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As you prepare your child to start their very first year of school, you will have a lot of things going through your mind. You may be thinking about academics for your child or their social emotional wellbeing. Or whether they know how to write their name, or can they recognise numbers and letters? Will they be with friends when they go to school?

Although all of these may well be valid, there is one more important aspect for Prep readiness – independence.

As parents, we love our children, unconditionally, and as part of this we have an overwhelming sense to make everything right for them or do everything for them in the pursuit of making sure they are happy. However, we need to find the balance so children learn to do things for themselves. Often, we will be surprised at just how independent they can be when we give them the opportunity to be so.

In the Prep classroom environment, children need to be able to complete the following tasks independently:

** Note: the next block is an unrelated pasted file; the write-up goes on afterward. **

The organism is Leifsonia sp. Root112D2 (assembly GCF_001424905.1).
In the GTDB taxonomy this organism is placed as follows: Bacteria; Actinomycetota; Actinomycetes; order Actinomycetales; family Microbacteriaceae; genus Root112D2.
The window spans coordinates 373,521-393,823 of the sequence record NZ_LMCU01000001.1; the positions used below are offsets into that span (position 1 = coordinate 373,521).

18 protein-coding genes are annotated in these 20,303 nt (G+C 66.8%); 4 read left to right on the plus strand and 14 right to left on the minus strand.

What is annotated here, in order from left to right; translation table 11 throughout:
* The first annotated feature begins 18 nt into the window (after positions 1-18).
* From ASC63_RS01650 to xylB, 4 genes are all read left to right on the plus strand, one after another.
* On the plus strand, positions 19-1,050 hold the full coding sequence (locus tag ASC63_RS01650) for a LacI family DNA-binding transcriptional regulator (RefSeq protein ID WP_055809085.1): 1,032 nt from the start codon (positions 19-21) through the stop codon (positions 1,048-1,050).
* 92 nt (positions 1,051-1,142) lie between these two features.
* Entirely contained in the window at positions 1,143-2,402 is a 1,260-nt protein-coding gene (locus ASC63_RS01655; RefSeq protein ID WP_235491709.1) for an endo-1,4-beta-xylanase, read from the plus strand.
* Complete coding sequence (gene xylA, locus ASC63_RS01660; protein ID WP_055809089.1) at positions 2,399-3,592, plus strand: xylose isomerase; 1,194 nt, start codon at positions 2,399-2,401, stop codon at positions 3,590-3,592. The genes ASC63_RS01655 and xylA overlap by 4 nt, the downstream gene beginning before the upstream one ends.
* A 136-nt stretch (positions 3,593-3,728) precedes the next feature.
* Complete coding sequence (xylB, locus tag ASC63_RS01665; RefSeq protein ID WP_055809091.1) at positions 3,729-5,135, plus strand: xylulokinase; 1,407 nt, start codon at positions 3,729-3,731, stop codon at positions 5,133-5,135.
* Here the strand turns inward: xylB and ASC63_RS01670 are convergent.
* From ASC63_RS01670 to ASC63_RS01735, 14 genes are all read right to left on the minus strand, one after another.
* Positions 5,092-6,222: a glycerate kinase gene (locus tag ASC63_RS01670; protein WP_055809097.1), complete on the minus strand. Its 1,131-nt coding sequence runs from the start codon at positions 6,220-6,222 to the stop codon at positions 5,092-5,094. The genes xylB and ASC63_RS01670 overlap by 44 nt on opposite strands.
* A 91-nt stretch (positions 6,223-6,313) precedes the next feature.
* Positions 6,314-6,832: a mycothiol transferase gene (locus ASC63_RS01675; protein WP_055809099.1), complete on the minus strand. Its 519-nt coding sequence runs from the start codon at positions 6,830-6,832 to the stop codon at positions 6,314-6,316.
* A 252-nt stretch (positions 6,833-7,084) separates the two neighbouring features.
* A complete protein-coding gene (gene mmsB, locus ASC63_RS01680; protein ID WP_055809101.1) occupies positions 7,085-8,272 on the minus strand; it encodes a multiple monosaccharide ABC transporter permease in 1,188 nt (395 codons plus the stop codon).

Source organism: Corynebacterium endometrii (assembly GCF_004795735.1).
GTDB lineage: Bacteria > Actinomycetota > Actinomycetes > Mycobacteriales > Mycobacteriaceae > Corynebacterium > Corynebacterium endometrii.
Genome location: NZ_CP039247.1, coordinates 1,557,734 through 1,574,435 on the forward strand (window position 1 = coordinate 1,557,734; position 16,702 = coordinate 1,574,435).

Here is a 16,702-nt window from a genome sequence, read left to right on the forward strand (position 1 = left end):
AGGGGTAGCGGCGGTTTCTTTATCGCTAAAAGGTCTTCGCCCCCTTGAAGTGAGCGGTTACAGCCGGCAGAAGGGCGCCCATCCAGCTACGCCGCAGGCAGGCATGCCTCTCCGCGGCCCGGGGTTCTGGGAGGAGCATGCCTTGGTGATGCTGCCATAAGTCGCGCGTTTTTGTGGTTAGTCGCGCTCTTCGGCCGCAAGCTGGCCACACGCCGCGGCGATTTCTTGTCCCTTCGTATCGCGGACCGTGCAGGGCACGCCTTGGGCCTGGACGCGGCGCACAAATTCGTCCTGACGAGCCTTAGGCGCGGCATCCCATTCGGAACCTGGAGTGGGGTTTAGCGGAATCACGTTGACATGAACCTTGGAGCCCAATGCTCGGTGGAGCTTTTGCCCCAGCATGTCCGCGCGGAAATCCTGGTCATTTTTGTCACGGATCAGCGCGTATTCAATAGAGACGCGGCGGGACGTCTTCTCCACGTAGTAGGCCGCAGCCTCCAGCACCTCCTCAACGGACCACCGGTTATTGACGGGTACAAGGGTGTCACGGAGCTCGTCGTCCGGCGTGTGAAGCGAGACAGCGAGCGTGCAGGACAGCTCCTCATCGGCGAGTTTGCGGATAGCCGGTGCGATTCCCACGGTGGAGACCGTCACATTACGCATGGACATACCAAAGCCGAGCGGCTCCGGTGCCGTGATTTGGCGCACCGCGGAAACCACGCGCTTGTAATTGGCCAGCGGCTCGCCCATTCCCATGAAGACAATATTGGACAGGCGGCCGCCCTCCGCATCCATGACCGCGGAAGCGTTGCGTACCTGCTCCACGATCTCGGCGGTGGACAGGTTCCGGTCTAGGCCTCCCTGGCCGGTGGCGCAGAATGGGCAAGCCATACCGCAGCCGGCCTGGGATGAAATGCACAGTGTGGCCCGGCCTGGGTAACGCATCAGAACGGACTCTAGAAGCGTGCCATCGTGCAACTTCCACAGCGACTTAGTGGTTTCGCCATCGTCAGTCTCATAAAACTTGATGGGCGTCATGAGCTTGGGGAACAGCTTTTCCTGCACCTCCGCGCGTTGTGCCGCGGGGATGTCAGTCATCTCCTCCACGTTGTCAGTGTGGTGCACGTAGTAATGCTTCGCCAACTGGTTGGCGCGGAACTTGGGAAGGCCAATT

• Carry their own school bag
  • Unpack their school bag, placing items such as their lunch box, homework, reading folders etc. into the correct places within the classroom
  • Open and close their lunchbox
  • Open and close their drink bottle and refill it when necessary
  • Open food wrappings such as on muesli bars, biscuits, or yoghurt containers
  • Put on their own socks and shoes (Velcro fasteners)
  • Button up their shirt, pull up the zip on their dress
  • Tasks associated with toilet routines like pulling up their own shorts, wiping by themselves and washing their hands

Developing your child’s ability to do the above tasks will increase their confidence at being ready for ‘big school’.

Encourage your child to have conversations with others. Being able to speak with confidence and clearly communicate and express themselves is important.

Children thrive on routine. As parents, ensure you know the classroom routine and encourage your child to do these things as they come into school each morning. Sure, be close by, with an encouraging word and redirection to task if necessary, but let them do it on their own.

The ability for children to take risks is an important skill to learn. Safe, loving environments assist this both at home and at school. Often, allowing this space helps create opportunities for children to rise far above our initial expectations.

STORY Sarah Rowan, Head of Junior School, Peace Lutheran College